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In Situ Magnetic Resonance Investigations of Metabolism and Mass Transport in Biofilms

EMSL Project ID


Most microbes in nature attach to surfaces and to one another thus forming biofilms. Biofilms are diverse, robust microbiological communities that can serve beneficial (remedial ecological) or detrimental (invasive biological) functions. These characteristics are thought to arise from drastic changes in microbial phenotype and metabolism with biofilm depth. While time- and depth-resolved metabolism measurements are crucial for understanding and exploiting these biofilm physiological gradients, the required experimental methods were previously nonexistent.

We are developing methods to study biofilms under known and reproducible conditions using nuclear magnetic resonance (NMR) microscopy, spectroscopy and combined NMR/optical techniques. Objectives include: time and depth-resolved metabolism, metabolic pathways and flux rates, mass transport and their correlation with gene expression in bacterial films. These methods are being developed in conjunction with Shewanella oneidensis (strain MR-1) monoculture bacterial film studies, but are equally applicable to other biofilm systems of interest to DOE and NIH. Metabolic and transport process modeling of NMR results will help to establish these new research tools to study adherent cell metabolism.

Previous project results include:
1. Initial time- and depth-resolved metabolite concentrations and biofilm volumes and distributions were monitored for Shewanella oneidensis strain MR-1 biofilms under aerobic and anaerobic media conditions.
2. Spatially resolved metabolite measurements were used to demonstrate depth-varying metabolism for MR-1 biofilms.
3. An initial 13C-labeled lactate metabolic pathway study for MR-1 biofilms was performed (Majors et al., 2004).
4. Several microscopy protocol and hardware changes were made to improve biofilm characteristics, environmental control and imaging performance, and to facilitate future analytical modeling efforts.
5. Initial combined NMR / confocal fluorescence microscopy experiments were performed.
6. Peak assignments for most MR-1 metabolites observed with slow magic angle spinning (slow-MAS) in cells cultured on agar plates were completed by employing 2D-resolved NMR spectroscopy.
7. A high-field (11.7T) slow-MAS probe compatible with existing imaging (gradient) hardware was developed to improve spectral resolution and provide spatial information.

The expected outcomes are:
∑ The combined confocal and NMR microscope developed at PNNL (Wind et al 2002) will be used to correlate depth-resolved (NMR) metabolism and transport information with depth-resolved (optical) genomic (green fluorescent protein reporters), cell viability and cell / exopolymer information for Shewanella biofilms.
∑ Lactate metabolism by Shewanella will be characterized as a function of biofilm depth, cell density and oxygen availability using combined NMR/optical microscopy. Depth-resolved, proton-detected 13C NMR labeling studies will be correlated with depth-resolved biomass measurements and confocal assay of living/dead cells.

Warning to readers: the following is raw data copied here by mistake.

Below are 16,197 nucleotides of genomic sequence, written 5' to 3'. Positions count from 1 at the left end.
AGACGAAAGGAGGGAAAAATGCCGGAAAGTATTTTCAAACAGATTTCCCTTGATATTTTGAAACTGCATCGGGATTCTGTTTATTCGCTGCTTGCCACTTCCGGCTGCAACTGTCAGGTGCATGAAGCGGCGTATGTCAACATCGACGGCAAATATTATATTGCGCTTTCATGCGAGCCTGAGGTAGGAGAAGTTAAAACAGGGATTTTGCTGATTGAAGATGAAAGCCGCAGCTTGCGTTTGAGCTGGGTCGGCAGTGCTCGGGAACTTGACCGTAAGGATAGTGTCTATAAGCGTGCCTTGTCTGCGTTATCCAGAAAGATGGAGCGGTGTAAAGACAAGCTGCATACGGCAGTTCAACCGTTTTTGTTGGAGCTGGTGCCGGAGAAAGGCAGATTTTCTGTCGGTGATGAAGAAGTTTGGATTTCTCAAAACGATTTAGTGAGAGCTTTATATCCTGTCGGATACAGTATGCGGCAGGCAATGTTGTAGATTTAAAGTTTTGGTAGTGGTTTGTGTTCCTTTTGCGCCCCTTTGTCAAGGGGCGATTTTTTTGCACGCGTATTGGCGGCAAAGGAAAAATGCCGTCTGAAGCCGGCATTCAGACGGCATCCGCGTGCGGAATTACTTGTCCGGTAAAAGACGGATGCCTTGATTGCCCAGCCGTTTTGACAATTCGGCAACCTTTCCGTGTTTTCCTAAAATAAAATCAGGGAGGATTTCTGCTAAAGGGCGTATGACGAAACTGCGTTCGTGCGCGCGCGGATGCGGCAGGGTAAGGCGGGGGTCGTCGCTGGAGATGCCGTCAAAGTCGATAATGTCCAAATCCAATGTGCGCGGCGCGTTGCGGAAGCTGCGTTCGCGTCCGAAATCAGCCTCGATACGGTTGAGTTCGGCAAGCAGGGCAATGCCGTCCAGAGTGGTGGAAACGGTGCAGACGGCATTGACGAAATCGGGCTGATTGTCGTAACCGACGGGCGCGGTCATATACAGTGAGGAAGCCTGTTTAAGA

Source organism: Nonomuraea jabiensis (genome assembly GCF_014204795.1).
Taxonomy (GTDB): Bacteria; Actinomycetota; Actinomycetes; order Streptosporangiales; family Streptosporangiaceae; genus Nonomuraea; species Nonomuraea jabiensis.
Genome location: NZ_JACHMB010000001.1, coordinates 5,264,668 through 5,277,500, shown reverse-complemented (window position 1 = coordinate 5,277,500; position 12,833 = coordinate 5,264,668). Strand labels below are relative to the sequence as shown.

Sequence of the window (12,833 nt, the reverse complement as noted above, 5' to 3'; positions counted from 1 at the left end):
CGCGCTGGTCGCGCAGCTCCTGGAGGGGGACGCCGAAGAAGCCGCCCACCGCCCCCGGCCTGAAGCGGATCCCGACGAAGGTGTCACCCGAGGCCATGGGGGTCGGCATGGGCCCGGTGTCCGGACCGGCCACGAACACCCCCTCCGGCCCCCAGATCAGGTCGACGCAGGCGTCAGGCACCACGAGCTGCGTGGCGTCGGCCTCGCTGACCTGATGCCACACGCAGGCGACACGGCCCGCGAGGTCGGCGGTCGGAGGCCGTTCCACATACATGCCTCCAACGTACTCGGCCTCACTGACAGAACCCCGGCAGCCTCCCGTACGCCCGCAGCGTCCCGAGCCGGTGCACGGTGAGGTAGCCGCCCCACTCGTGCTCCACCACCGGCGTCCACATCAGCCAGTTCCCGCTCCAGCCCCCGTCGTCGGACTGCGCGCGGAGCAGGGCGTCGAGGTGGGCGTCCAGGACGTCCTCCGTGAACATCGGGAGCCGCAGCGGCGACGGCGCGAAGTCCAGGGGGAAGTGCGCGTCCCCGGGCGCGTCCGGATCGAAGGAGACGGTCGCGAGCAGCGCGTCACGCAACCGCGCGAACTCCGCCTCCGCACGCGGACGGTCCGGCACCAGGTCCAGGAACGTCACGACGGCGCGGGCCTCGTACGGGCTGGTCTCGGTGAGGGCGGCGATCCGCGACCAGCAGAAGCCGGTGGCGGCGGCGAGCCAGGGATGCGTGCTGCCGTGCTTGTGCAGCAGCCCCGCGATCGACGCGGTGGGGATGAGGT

∑ A new high-field slow-MAS imaging probe will be evaluated and used to resolve key metabolites for Shewanella via 13C-labeled 2-D NMR studies.

7. Majors, P.D., J.S. McLean, G.E. Pinchuk, J.K. Fredrickson, Y.A. Gorby, K.R. Minard and R.A. Wind, “NMR methods for in-situ biofilm metabolism studies,” Journal of Microbiological Methods (submitted April 2004).

R.A. Wind, P.D. Majors, K.R. Minard, E.J. Ackerman, G.R. Holtom, B.D. Thrall, and T.J. Weber, “Combined Confocal and Magnetic Resonance Microscopy,” Appl. Magn. Reson., 22, 145-158 (2002).

Project Details

Project type
Capability Research
Start Date
End Date


Principal Investigator

Paul Majors
Washington State University

Team Members

Jeffrey Mclean
University of Washington

Jian-zhi Hu
Pacific Northwest National Laboratory

Robert Wind
Pacific Northwest National Laboratory

Related Publications

Hu JZ, DN Rommereim, KR Minard, A Woodstock, BJ Harrer, RA Wind, RP Phipps, and PJ Sime. 2008. "Metabolomics in Lung Inflammation: A High Resolution ¹H NMR Study of Mice Exposed to Silica Dust ." Toxicology Mechanisms and Methods 18(5):385-398. doi:10.1080/15376510701611032
Line narrowing in 1H MAS spectrum ofmesoporous silica by removing adsorbed H2O using N2
Majors PD, JS Mclean, GE Pinchuk, JK Fredrickson, YA Gorby, KR Minard, and RA Wind. 2005. "NMR methods for in-situ biofilm metabolism studies." Journal of Microbiological Methods 62(3):337-344.
Majors PD, JS Mclean, JK Fredrickson, and RA Wind. 2005. "NMR methods for in-situ biofilm metabolism studies: spatial and temporal resolved measurements." Water Science and Technology 52(7):7-12.
Wood BD, F Golfier, PD Majors, M Quintard, and S Whitaker. 2004. "Biofilms in Porous Media: Upscaling Conservation Equations and Measurement of Microbial Distributions via NMR." Biofilms 2004: Structure and Activity of Biofilms Conference, Las Vegas, NV.